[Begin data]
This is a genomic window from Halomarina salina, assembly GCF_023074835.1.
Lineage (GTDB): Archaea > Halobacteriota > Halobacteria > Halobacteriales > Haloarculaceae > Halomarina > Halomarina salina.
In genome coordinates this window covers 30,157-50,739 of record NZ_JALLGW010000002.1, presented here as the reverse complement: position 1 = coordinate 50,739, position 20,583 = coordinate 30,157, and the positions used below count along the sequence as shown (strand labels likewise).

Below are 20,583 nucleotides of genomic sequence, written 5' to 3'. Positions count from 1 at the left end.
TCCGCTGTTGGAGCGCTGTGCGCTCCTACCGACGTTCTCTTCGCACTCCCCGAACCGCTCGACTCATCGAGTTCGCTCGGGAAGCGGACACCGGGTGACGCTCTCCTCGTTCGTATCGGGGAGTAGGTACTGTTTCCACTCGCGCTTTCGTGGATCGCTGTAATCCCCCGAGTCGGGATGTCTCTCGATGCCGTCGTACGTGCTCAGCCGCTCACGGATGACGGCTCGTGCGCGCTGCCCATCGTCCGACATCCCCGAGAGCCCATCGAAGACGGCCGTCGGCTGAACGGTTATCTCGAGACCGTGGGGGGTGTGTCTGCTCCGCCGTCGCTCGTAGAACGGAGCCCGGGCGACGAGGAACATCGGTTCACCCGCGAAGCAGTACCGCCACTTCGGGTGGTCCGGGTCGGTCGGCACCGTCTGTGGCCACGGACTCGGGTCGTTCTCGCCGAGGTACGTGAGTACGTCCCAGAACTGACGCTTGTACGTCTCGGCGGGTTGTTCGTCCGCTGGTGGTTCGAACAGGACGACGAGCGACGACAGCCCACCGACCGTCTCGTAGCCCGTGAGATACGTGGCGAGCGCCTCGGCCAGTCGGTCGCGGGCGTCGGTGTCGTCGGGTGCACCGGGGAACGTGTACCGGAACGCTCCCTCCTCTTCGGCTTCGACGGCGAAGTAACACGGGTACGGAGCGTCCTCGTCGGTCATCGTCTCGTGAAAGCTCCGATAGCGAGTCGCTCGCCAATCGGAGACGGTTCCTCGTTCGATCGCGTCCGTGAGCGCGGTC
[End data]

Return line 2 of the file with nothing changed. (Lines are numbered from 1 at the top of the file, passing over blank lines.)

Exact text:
Lineage (GTDB): Archaea > Halobacteriota > Halobacteria > Halobacteriales > Haloarculaceae > Halomarina > Halomarina salina.